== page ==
I live in Franklin County and are property tax bills went up tremendously. Also so did the 15 year tax abatements. For those of us on fixed incomes and senior citizens we still have the burden of paying for school levies to a top heavy in administrator Columbus Public School system. The same school system that has plenty of unused schools that sit empty. This system is antiquated and only as usual helps the rich. For the average low to middle class homeowner who has worked their entire life to live out the American dream in their retirement years that have to worry about be able to afford paying the property taxes. Who are these folks that vote for the tax increases. I know a lot of folks that vote no on these levies simply because they can't afford more taxes and they are tired of funding mismanaged money. Thank you Rep. Thomas Hall for looking out for us.

c.j. stewart (not verified)

14 February 2024

As a retired senior citizen of Ohio and Franklin County, I have felt for the longest time how it is unconstitutional it appears that property owners are the only ones barring this burden of funding these schools that are producing more and more "uneducated 12 year graduates" every year, misusing funds, trashing unused books or reusable items on a regular basis. It HAS been ruled as such by our Supreme Court, and yet our elected officials continue to let these expenses force us out of our homes! How do you let a School Broad that is failing its students and community even ask for a levy INCREASE soooo, high when it has already mis- appropriated the funds from its last increase.! And stop telling people who don't own property that passing these levies won't affect you actually believe a Landlord can afford to keep "eating" those property tax increases without increasing rental fees??? And the Auditor, reevaluating properties, surrounded by homes that are now being RENTED and not forced to keep the property up according city ordinances, for "Pipe Dream" high, that one can't afford to pay a house note, the property taxes, utilities AND put food on the table let alone buy a bed to sleep in. If it's tax you must, then it is long overdue for Franklin County to impose a School Tax so Every taxpayer is responsible for funding schools, even those who have children in school. Personally, the Board and the Library played Franklin Cty well, holding out one more year, to let the Auditor do his thing and let the "WEED LOVERS" get their issue on the ballot so they can just show up to vote YES on ANY and EVERYTHING without knowing what they were voting for! And just in case you didn't know it , those were ONGOING levys...when the Auditor increases the values again those taxes will increase by the same %% right along with them, without anybody having to ask again for an increase! Is this taxation without representation for homeowners??? Welcome to America!!!!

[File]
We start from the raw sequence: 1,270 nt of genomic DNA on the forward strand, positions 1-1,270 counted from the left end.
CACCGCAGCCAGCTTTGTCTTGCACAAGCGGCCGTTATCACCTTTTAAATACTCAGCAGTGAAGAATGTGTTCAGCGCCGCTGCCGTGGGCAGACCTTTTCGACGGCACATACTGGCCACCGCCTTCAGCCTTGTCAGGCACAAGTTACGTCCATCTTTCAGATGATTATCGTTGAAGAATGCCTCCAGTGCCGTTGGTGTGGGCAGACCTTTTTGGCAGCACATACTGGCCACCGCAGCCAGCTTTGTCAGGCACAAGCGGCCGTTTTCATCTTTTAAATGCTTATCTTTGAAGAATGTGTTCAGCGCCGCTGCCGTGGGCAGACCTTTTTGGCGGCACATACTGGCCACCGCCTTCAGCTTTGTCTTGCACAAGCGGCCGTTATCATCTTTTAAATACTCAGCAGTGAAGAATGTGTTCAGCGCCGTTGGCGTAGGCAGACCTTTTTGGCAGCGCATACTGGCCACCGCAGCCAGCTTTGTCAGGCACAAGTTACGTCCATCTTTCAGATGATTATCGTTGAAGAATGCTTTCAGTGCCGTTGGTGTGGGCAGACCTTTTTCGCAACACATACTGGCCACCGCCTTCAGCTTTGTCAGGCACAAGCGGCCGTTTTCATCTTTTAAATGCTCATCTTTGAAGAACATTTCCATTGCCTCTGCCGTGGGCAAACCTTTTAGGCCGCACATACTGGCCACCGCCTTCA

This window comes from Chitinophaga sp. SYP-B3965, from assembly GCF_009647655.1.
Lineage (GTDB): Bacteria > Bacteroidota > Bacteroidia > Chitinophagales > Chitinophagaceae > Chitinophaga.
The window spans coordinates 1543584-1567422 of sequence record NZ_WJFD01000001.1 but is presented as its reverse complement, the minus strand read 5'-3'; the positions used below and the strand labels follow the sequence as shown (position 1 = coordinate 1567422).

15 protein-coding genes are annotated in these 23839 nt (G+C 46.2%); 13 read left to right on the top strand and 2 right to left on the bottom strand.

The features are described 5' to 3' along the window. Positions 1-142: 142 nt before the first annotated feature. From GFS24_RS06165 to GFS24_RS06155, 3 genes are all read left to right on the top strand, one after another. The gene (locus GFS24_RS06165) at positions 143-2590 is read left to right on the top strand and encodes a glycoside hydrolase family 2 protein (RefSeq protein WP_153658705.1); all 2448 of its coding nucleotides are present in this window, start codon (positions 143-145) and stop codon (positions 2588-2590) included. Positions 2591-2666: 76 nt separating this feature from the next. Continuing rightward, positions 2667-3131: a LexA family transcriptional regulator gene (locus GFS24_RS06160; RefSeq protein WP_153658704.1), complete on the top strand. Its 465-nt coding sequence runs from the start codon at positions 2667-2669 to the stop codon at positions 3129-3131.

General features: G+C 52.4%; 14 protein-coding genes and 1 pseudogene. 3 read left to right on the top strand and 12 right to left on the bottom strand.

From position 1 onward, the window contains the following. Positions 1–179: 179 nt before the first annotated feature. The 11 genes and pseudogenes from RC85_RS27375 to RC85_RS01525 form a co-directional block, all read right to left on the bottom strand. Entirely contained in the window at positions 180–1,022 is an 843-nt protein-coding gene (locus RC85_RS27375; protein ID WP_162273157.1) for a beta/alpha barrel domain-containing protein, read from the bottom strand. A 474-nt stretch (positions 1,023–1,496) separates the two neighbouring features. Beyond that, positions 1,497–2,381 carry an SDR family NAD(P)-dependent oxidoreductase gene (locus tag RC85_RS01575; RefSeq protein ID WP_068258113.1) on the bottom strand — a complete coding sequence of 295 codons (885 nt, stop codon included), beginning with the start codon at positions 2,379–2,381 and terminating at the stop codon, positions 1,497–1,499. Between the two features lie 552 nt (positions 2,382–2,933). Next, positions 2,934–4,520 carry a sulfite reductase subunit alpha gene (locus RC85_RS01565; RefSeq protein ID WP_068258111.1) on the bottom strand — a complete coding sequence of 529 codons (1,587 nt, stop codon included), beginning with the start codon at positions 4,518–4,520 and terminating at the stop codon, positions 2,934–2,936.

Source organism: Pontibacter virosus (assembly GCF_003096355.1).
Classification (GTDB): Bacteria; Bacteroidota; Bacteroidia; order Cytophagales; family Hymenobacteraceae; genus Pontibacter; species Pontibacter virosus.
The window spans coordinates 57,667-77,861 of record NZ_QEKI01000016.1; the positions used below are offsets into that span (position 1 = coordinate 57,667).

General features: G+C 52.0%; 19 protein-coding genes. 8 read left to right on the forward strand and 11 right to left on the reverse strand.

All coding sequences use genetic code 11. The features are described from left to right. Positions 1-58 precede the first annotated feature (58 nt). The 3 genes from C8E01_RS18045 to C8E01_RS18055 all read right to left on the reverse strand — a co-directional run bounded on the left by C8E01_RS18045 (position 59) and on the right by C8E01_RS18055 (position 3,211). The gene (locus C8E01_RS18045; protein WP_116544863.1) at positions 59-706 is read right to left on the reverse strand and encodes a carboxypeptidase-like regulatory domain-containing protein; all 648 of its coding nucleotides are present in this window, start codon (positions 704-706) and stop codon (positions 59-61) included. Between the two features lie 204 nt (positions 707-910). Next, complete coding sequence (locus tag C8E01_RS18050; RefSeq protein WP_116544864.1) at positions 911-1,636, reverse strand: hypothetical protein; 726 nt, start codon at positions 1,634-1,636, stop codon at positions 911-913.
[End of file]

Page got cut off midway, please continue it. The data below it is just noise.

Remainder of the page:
Mrs. Dillon (not verified)

17 April 2024

Doubling the values of our homes to increase taxes is wrong! Investors trying to buy our homes, retired seniors like myself live on a fixed income won’t sale, so in turn we are taxed outrageously to try and force us out of our homes. We should be like states such as Tennessee and not pay no property taxes and everyone contributes sales tax to cover all these tax issues. This way everyone has a part in paying for school levies, property taxes, etc. Why did Upper Arlington, Dublin and Bexley property taxes go down but yet the poor/low income Far Southside property taxes went up double to triple? Mayor Ginther and Franklin County Auditor Michael Stinziano needs to work for the good of Franklin County to keep senior citizens in our homes instead of taxing us out of our homes and leading us into Section 8 housing.